Champagne Bollinger. This famous house situated to the south of the Montagne de Reims takes Vins Clairs tastings much more seriously than other producers. Every year trade representatives, journalists and fanatical consumers alike descend on the village of Aÿ to visit the Maison and gain an insight into the latest vintage. Typically grand affairs, we attended the 2015 Vins Clairs tastings last year, learning about the vintage over a three day experience.
This year however with ten other houses to visit, we just popped by for a quick tasting of the 2016 base wines. It was March-mania as usual for Bollinger and although due to meet with Chef de Caves Gilles Descôtes, he was unavailable – much of the information below was provided at a later date.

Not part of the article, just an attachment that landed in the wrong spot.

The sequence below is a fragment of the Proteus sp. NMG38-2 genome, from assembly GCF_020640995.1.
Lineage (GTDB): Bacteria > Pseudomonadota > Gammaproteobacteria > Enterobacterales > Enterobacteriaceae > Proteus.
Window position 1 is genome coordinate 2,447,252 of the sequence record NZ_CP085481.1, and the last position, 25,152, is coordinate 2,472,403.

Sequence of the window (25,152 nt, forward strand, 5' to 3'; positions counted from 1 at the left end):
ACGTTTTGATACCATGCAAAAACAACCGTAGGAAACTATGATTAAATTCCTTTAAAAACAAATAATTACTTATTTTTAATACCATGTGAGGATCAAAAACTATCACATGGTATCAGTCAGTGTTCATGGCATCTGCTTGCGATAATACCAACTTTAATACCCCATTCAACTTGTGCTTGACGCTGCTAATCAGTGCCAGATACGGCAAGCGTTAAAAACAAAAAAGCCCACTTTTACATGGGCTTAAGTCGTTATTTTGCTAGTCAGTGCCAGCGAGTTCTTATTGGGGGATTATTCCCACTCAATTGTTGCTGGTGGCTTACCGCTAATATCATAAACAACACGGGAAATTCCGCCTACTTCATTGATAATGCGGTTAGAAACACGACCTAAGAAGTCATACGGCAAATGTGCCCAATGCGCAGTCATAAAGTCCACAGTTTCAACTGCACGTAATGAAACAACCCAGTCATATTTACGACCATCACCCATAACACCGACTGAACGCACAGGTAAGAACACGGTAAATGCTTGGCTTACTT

Bollinger appear to have been quite fortunate during the climactically difficult 2016 season, but still some hardships could not be overcome. Of note was the historically mild winter – particularly December 2015 which saw record-high temperatures – followed by a disastrously cold start to spring. Consequently, the Bollinger house reported a late bud burst of around 20th April (to put that into perspective, the Champagne region has already been seeing bud burst in the last fortnight or so for the 2017 vintage), with serious frost appearing towards the end of the month. This frost had major consequences for the region: entirely destroying nearly 4,500 hectares, with half of the damage occurring in the Aube area alone.